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Proposed amendments to Nepal’s Transitional Justice Act marks some progress, but will not provide justice to victims

Sahina Shrestha August 12, 2022


Eighteen years after the end of Nepal’s Maoist conflict, and eight years after the Supreme Court ruled that a law on transitional justice was inadequate, the coalition government last month finally registered a bill to amend it.

But human rights experts say the draft fulfilled neither the aspirations of victims, nor international law. The proposed amendment to the Commission of Inquiry on Enforced Disappearances, Truth and Reconciliation Commission Act 2014 still provides amnesty to perpetrators.

“Starting the amendment process after so long, and consultations held in the seven provinces were positive steps that gave victims and their families a ray of hope,” says Raju Prasad Chapagai, a constitutional and human rights lawyer. “But the draft bill fails to address their demands for truth and justice.”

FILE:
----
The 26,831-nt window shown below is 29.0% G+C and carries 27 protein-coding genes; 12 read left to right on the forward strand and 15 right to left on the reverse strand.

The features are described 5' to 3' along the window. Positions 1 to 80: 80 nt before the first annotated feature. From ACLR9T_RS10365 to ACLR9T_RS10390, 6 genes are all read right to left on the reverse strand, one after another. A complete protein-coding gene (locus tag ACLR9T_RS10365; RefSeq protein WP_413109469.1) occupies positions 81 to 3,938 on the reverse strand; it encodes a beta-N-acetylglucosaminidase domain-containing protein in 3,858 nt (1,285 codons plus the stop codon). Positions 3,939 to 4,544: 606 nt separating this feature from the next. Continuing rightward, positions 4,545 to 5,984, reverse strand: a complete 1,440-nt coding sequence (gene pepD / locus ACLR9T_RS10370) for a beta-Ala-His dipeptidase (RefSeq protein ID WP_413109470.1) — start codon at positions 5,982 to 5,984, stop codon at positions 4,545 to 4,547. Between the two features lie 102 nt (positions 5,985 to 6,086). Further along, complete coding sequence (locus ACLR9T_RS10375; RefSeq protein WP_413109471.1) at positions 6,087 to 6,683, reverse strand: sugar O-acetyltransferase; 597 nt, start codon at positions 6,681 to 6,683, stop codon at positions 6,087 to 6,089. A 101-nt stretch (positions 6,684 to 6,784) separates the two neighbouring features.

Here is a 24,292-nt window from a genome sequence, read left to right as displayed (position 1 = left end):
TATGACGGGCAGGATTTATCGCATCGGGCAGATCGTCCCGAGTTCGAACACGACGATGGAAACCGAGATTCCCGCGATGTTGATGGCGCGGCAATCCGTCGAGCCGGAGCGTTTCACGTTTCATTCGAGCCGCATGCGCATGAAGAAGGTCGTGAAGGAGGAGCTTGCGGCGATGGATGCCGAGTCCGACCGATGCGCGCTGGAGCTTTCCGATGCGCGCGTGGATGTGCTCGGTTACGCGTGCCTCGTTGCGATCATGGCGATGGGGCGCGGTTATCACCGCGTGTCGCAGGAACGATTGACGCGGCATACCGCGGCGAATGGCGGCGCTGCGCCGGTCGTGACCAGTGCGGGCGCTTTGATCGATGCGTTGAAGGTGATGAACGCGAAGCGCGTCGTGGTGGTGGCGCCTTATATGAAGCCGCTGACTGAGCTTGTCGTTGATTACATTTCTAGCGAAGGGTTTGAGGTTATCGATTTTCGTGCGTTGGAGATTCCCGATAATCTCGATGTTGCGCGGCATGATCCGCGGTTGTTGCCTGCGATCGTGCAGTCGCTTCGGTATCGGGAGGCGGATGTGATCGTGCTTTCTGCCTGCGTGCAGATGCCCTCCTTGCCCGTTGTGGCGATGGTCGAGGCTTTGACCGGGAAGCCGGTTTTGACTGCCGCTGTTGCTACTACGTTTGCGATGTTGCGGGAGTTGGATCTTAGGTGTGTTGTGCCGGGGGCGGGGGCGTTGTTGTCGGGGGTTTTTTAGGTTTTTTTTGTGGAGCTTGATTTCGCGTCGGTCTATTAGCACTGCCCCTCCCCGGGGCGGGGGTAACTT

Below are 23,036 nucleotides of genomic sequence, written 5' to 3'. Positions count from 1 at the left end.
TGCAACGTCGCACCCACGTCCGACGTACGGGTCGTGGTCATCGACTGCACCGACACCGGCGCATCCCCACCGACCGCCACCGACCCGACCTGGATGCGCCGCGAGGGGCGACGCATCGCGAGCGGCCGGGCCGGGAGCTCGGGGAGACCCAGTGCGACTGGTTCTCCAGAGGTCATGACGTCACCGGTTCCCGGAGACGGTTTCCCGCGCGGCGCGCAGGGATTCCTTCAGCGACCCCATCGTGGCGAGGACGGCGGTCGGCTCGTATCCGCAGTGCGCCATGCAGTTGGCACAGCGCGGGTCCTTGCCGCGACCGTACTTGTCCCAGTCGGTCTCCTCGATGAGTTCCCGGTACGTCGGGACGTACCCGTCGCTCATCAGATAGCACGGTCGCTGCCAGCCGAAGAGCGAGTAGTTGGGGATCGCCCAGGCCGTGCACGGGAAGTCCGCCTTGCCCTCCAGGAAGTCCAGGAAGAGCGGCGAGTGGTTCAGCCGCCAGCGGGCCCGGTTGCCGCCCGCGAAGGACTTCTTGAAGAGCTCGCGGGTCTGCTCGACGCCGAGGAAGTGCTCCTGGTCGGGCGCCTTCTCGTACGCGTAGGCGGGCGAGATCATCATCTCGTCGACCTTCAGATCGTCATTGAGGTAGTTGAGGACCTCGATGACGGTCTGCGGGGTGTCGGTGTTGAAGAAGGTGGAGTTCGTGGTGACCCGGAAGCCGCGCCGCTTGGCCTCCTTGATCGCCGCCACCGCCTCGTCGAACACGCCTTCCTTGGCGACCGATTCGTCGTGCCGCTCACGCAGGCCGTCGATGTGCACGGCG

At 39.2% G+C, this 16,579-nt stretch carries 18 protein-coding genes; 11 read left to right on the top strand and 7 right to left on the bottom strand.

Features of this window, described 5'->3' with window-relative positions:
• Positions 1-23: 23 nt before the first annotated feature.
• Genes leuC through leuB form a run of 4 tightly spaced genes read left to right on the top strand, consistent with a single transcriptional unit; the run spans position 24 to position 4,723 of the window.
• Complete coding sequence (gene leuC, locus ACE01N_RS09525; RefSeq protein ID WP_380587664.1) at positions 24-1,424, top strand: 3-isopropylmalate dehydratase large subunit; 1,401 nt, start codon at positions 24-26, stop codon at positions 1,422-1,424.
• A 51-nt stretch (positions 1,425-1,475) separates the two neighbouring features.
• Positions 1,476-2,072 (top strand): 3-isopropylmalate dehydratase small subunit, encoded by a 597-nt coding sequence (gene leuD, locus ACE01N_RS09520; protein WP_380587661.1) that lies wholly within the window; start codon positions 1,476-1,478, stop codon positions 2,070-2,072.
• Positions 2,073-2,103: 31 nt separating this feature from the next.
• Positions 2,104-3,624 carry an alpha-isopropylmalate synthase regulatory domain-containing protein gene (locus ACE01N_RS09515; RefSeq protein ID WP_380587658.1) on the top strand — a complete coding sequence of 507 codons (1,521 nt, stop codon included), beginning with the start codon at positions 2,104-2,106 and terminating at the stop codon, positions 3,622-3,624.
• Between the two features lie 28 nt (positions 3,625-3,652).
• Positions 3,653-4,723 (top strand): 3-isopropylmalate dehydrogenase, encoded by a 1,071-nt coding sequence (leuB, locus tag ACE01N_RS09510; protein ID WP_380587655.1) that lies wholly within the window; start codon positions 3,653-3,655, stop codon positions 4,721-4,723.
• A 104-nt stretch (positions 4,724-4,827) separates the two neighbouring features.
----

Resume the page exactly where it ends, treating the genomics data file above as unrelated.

In its 2015 ruling, the Supreme Court ordered a revision of the Act to ensure that heinous crimes like rape, extrajudicial killings, torture and enforced disappearances could not be pardoned. Since then, successive governments have challenged that ruling and stalled the transitional justice process.

The draft bill does include the right to reparation and interim relief for victims, and gives the two commissions truth-seeking mandates. But activists say it makes an absurd distinction between murder and brutal murder, and stipulates that the verdict of the Special Court cannot be appealed.

Last Updated on: November 4th, 2022 at 8:31 am

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